### CoSTARS Worksheet for Note #4: More "int" Variables

Do the following problems by hand (without using a computer):

1. What will each of the following lines print?

1. System.out.println("12" + 3 + 4);

2. System.out.println("12" + (3 + 4));

3. System.out.println(12 + 3 + 4);

4. System.out.println(12 + "3" + 4);

5. System.out.println(12 + 3 + "4");

2. What will each of the following lines print?

1. System.out.println(13 / 3);

2. System.out.println(13 / -3);

3. System.out.println(3 / 13);

4. System.out.println(999 / 2);

5. System.out.println(129 / 10);

3. What will each of the following lines print?

1. System.out.println(13 % 3);

2. System.out.println(-13 % 3);

3. System.out.println(3 % 13);

4. System.out.println(999 % 2);

5. System.out.println(129 % 10);

4. The expression (x % 1) will always equal 0 for any integer value of x.  Explain.

5. If x and y are positive integers where x < y, then (x / y) will always equal zero and (x % y) will always equal x.  Explain.

6. When we try to evaluate (x % 0), Java signals an error and stops running the program.  The exact error is "division by zero", even though we are using the remainder operator and not the division operator.  Explain.

7. * Use algebra to show that (x % y) is equal to (x - (x/y)*y) as long as y is not zero.
Hint:  x/y is integer division, so it truncates.
Hint:  Express x as some multiple of y plus some remainder that is less than y.  That is, x = ky + r, where 0 <= r < y.

8. What will each of the following lines print?

1. System.out.println(1328538 % 1);

2. System.out.println(1328538 % 10);

3. System.out.println(1328538 % 100);

4. System.out.println(123 % 456);

5. System.out.println(123456 % 123450);

9. If x is a positive integer, then ((x % 100) / 10) will equal the ten's digit of x.  For example, if x equals 12345, then (x % 100) equals 45, and 45/10 equals 4, which is the ten's digit of 12345.

1. Explain why this works.

2. Provide a similar expression that will equal the hundred's digit of x for any positive integer x.

10. Write (by hand, without a computer!) a single Java statement that will result in overflow.

11. What will each of the following lines print?

1. System.out.println(1+2*3-4/5);

2. System.out.println(1+2/3*4-5);

3. System.out.println(1*2-3/4+5);

4. System.out.println(1-2+3*4/5);

5. System.out.println(1/2-3*4+5);

12. What will each of the following lines print?

1. System.out.println(5*4%3+2%1);

2. System.out.println(17%13%8);

3. System.out.println(17%(13%8));

4. System.out.println(17/13/8);

5. System.out.println(17/(13/8));

Do the following problems with a computer (and a Java compiler):

13. Besides tabs (\t), Java has an escape sequence for newlines.  It is backslash-n (\n).  Write a program called Poem1.java that changes the following program so that it only uses only one println statem\ent.  Do this by embedding three escaped newlines within the one println statement.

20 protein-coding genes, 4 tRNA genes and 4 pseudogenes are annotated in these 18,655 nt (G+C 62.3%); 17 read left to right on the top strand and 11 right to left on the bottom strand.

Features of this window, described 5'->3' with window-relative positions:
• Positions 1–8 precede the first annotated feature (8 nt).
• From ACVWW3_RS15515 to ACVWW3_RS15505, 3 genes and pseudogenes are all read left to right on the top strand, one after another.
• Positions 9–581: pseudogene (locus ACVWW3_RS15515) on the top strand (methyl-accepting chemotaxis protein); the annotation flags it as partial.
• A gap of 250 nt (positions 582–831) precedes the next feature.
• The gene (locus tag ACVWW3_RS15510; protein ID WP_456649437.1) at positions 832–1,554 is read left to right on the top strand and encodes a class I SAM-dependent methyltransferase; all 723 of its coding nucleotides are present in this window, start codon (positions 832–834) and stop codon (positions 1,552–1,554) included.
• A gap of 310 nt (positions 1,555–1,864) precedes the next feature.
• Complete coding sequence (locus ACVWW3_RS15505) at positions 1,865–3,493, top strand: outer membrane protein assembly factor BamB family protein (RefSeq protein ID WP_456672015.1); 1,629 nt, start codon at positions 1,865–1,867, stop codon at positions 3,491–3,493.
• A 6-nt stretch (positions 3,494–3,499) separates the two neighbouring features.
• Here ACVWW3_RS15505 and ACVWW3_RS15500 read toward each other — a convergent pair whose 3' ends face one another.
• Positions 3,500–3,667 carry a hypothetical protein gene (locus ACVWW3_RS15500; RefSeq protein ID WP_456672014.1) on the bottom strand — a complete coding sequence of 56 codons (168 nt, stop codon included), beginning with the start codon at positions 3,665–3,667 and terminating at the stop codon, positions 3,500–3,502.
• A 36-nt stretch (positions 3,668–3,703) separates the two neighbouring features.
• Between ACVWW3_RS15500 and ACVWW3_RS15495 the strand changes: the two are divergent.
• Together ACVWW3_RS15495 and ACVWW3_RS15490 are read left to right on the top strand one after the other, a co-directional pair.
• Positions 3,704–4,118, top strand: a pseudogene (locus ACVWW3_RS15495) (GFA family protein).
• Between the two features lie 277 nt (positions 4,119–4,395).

System.out.println("Roses are red.");
System.out.println("Violets are blue.");
System.out.println("Some poems rhyme,");
System.out.println("But not this one.");

14. Write a program, SumOfThreeDigits.java, that reads in a positive integer less than 1000 and prints out the sum of its digits.  It should work like this:
Enter an integer between 0 and 999:  342
The sum of the digits of 342 is 3 + 4 + 2 which equals 9.
Of course, your program should work for any legal input!
Hint:  one of the written problems from above provides the math you need here.

15. Write a program, SumFromOneToN.java, that reads in a positive integer N and prints out the sum of the integers from 1 to N (that is, 1 + 2 + ... + N).  It should work like this:
Enter a positive integer:  8
The sum 1 + ... + 8 equals 36.
As usual, your program should work for any legal input!
Hint:  As a child prodigy, the great mathematician Gauss figured out the math needed here.  The sum from 1 to N equals N times (N+1) divided by 2.  So, for example, the sum from 1 to 8 equals 8 * 9 / 2, or 72/2, which is 36.  Check that this equals 1 + 2 + 3 + 4 + 5 + 6 + 7 + 8.  It does!

16. Write a program, FeetAndInches.java, that reads in a person's height in inches and prints out the same height in feet and inches.  It should work like this:
Enter a person's height in inches:  74
74 inches equals 6 feet and 2 inches.
As usual, your program should work for any legal input!

17. Fabric must be purchased in whole yards.  So if you require 24 inches (2 feet) of fabric, you still must purchase one yard, leaving a foot of scrap left over.  Write a program, FabricScrap.java, that reads in the number of inches of fabric that are required, and prints out both the number of yards that must be purchased and the number of inches of scrap that will be left over.  It should work like this:
Enter the inches of fabric required:  74
74 inches equals 6 feet and 2 inches, requiring 3 yards of fabric, with 34 inches of scrap left over.
As usual, your program should work for any legal input!